Russia: Lukoil makes a comeback
SO FAR, results are only preliminary, but it looks as if, after several years in the doldrums, Lukoil?s oil output is at last beginning to grow again. And, as the Russian major with by far the biggest stake in huge greenfield developments, Lukoil seems poised to surge ahead of its competitors in the Russian production league.
In the first quarter (Q1), Lukoil increased oil production by 7.4% compared with the same period a year earlier, to 1.65m barrels a day (b/d). Output at the company?s foreign projects grew by 20.4% to 65,000 b/d, from 54,000 b/d in Q1 2003. Figures have been improved by the consolidation of Lukoil subsidiaries. But improved efficiency at existing fields, together with application of more sophisticated recovery techniques, especially in Lukoil?s core western Siberia licence areas, are also helping to bring in incremental oil.
Among the new ventures, Lukoil?s oil projects in the Timan Pechora Basin, in northwestern Russia, are showing double-digit growth in output, although yields from the area are still small. Lukoil is also investing in exploration in several other new areas, including the north Caspian Sea, where five fields have been discovered, the Yamal area of Arctic Siberia and the north of Tyumen province. Lukoil estimates that these new areas have already added some 1bn barrels of oil and 1.5 trillion cubic metres (cm) of natural gas to its reserves portfolio. By 2010, the company expects to be producing over 1.2m barrels of oil equivalent from these new regions.
More investment is needed in new oil provinces if Russia is to avoid a drop in production by the end of the decade. Lukoil forecasts that output from existing Russian fields can continue to grow only until 2008 and that now is the time to begin developing alternative areas.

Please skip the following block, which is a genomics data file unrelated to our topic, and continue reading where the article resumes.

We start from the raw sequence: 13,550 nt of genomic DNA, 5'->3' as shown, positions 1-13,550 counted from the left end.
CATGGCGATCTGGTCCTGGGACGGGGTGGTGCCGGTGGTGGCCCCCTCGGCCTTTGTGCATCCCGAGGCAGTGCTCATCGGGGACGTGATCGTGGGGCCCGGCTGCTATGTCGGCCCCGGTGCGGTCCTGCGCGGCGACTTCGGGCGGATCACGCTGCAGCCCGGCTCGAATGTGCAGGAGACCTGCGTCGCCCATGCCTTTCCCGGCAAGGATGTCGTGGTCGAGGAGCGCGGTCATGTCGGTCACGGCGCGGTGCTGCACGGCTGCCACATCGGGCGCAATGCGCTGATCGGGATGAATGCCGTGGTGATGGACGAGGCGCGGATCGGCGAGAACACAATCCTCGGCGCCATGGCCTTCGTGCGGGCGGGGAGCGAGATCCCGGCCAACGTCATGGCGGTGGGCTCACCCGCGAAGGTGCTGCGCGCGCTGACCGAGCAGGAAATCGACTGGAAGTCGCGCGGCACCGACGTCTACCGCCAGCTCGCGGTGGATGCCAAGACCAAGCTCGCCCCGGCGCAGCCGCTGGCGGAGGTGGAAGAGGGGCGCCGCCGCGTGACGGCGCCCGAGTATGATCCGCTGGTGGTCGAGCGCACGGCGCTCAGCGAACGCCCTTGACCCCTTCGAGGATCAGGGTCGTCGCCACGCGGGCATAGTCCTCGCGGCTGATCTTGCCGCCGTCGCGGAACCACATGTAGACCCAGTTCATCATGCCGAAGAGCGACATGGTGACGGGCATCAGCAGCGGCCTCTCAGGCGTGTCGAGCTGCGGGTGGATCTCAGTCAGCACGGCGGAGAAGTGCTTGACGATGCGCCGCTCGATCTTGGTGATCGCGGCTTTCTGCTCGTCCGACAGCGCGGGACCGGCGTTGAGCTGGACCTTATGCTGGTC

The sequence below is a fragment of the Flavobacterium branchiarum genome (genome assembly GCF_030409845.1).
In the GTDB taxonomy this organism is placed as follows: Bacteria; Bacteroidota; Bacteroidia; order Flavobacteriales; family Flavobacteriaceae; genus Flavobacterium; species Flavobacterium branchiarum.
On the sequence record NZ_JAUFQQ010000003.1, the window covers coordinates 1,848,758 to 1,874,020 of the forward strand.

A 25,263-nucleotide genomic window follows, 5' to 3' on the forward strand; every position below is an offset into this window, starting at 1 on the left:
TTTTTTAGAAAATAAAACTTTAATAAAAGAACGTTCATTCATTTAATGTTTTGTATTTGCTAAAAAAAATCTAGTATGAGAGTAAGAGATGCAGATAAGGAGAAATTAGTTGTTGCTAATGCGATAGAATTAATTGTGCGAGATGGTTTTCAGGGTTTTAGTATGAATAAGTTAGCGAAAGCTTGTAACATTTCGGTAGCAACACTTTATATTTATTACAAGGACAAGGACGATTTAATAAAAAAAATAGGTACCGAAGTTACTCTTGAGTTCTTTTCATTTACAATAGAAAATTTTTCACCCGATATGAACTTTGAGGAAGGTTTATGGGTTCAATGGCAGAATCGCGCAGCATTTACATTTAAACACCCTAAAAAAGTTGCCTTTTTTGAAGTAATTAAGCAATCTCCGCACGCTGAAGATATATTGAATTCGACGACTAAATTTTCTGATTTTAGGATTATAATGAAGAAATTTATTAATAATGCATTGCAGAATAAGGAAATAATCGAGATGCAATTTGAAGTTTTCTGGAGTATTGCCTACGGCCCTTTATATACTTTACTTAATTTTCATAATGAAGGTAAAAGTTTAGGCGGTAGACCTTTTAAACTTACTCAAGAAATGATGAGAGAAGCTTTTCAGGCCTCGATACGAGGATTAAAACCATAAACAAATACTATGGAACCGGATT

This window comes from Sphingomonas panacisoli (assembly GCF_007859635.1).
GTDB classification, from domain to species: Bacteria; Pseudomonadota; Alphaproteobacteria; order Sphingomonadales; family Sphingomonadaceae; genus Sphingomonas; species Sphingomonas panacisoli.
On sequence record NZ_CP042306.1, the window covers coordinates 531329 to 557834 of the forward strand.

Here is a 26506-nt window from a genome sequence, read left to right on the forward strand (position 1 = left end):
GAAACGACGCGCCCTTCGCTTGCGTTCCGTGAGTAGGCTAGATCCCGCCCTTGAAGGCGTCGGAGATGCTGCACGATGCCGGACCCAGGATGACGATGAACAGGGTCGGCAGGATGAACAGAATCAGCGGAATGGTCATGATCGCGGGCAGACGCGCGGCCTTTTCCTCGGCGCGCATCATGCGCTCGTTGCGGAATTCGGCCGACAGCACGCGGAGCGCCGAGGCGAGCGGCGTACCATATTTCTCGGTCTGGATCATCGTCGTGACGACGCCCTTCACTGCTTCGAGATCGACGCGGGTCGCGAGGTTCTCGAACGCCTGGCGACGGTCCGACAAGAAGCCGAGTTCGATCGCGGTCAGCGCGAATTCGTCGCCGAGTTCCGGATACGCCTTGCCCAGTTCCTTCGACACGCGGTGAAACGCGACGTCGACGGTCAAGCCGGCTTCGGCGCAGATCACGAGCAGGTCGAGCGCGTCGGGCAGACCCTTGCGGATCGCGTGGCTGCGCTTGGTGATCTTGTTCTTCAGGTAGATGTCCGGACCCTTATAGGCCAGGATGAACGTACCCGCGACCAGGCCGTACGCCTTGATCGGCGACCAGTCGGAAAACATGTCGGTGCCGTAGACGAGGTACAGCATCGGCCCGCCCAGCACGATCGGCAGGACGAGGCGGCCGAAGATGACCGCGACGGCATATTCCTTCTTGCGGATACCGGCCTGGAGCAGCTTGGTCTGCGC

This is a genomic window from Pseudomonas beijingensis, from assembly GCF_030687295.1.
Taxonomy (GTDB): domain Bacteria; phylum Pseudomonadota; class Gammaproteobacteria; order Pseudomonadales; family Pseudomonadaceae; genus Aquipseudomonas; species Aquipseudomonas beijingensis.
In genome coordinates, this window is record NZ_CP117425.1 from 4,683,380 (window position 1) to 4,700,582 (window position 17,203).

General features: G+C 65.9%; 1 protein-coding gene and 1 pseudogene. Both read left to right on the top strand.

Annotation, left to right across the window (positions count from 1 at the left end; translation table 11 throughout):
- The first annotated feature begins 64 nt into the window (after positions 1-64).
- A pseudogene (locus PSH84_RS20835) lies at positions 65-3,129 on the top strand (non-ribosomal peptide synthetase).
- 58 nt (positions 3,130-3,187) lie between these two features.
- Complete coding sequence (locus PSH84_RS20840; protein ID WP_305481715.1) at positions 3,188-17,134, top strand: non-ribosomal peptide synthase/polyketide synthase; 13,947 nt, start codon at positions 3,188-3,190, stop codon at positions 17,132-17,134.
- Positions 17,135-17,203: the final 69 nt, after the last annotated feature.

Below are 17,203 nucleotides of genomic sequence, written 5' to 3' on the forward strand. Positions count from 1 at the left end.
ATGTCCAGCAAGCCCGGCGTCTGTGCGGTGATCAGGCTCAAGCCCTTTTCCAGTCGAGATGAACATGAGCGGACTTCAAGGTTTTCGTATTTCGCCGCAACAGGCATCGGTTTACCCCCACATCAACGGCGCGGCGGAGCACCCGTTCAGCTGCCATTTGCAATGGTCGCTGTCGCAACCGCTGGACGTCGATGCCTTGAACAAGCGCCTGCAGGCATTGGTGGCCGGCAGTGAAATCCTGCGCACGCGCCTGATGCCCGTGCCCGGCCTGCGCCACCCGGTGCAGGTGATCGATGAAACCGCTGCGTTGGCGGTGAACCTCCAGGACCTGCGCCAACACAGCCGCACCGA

For now, the outlook is rosy. Oil production is climbing by around 11% a year, while some companies, such as Sibneft and Yukos, have been notching up close to 20% production increases for several years, thanks mainly to improved efficiency and advanced recovery techniques in western Siberia.
Lukoil was Russia?s unchallenged number-one producer throughout the 1990s. The vision of Yukos rapidly closing the gap spurred Lukoil to launch a restructuring plan in 2002, the benefits of which are now beginning to emerge.
Yukos? fortunes took a turn for the worse following last October?s arrest of the company?s founder and former chief executive, Mikhail Khodorkovsky, on charges of tax evasion and fraud. The Yukos case has not yet played out and its continuing trail of scandal is discomfiting for all Russian business, especially oil. Government officials have repeatedly stressed that the privatisations of the 1990s will not be overturned. But many suspect that Khodorkovsky will end up losing at least part of his Yukos empire. Others might later share his fate.
Other oligarchs have not rallied to the defence of Khodorkovsky or of Yukos. Lukoil has even sought to highlight differences between itself and its embattled competitor.
In a speech in April, Lukoil?s president, Vagit Alekperov, stressed that while his company?s priority is, and always has been, to act in the interests of Russia, the oil industry works best under private ownership. However, privatisation had a different impact on Lukoil than on some of the other majors, which fell into the hands of businessmen with backgrounds in finance rather than oil, Alekperov pointed out. ?Lukoil and Surgutneftegaz continue in the best traditions of the Soviet oil school, combining with the best world practices in the oil business. Professional oil producers, refiners and traders form the core of these companies? personnel,? he said.
?There are other models of oil company management in our country. However, I don?t want to discuss their advantages and disadvantages here. I just want to stress that we must not judge all oil industry privatisations in the same way,? he said.